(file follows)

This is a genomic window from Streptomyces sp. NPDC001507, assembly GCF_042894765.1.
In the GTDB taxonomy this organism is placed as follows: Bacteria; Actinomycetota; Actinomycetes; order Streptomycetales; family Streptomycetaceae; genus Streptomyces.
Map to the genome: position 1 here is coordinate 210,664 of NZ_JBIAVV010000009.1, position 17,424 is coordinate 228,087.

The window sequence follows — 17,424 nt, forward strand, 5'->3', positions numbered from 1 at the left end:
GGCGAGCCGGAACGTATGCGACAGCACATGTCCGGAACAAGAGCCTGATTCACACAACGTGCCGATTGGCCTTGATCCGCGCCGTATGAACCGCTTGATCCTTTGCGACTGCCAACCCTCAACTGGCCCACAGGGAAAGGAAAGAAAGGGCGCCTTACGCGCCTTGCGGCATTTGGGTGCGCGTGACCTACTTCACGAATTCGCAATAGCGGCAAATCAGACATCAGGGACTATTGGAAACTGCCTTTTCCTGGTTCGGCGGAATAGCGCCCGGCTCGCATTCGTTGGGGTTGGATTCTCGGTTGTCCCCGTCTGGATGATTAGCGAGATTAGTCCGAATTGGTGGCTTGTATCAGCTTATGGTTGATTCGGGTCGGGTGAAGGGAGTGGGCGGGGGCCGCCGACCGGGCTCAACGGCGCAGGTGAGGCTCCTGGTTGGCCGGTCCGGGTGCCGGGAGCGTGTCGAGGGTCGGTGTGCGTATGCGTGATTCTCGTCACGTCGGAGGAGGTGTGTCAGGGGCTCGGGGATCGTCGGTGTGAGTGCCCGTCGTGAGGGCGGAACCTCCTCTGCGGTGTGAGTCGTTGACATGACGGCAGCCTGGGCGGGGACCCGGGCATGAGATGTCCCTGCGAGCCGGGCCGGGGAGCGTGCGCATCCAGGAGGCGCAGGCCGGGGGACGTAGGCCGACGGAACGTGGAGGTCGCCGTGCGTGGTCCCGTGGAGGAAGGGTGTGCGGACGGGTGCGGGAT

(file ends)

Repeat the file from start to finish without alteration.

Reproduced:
This is a genomic window from Streptomyces sp. NPDC001507, assembly GCF_042894765.1.
In the GTDB taxonomy this organism is placed as follows: Bacteria; Actinomycetota; Actinomycetes; order Streptomycetales; family Streptomycetaceae; genus Streptomyces.
Map to the genome: position 1 here is coordinate 210,664 of NZ_JBIAVV010000009.1, position 17,424 is coordinate 228,087.

The window sequence follows — 17,424 nt, forward strand, 5'->3', positions numbered from 1 at the left end:
GGCGAGCCGGAACGTATGCGACAGCACATGTCCGGAACAAGAGCCTGATTCACACAACGTGCCGATTGGCCTTGATCCGCGCCGTATGAACCGCTTGATCCTTTGCGACTGCCAACCCTCAACTGGCCCACAGGGAAAGGAAAGAAAGGGCGCCTTACGCGCCTTGCGGCATTTGGGTGCGCGTGACCTACTTCACGAATTCGCAATAGCGGCAAATCAGACATCAGGGACTATTGGAAACTGCCTTTTCCTGGTTCGGCGGAATAGCGCCCGGCTCGCATTCGTTGGGGTTGGATTCTCGGTTGTCCCCGTCTGGATGATTAGCGAGATTAGTCCGAATTGGTGGCTTGTATCAGCTTATGGTTGATTCGGGTCGGGTGAAGGGAGTGGGCGGGGGCCGCCGACCGGGCTCAACGGCGCAGGTGAGGCTCCTGGTTGGCCGGTCCGGGTGCCGGGAGCGTGTCGAGGGTCGGTGTGCGTATGCGTGATTCTCGTCACGTCGGAGGAGGTGTGTCAGGGGCTCGGGGATCGTCGGTGTGAGTGCCCGTCGTGAGGGCGGAACCTCCTCTGCGGTGTGAGTCGTTGACATGACGGCAGCCTGGGCGGGGACCCGGGCATGAGATGTCCCTGCGAGCCGGGCCGGGGAGCGTGCGCATCCAGGAGGCGCAGGCCGGGGGACGTAGGCCGACGGAACGTGGAGGTCGCCGTGCGTGGTCCCGTGGAGGAAGGGTGTGCGGACGGGTGCGGGAT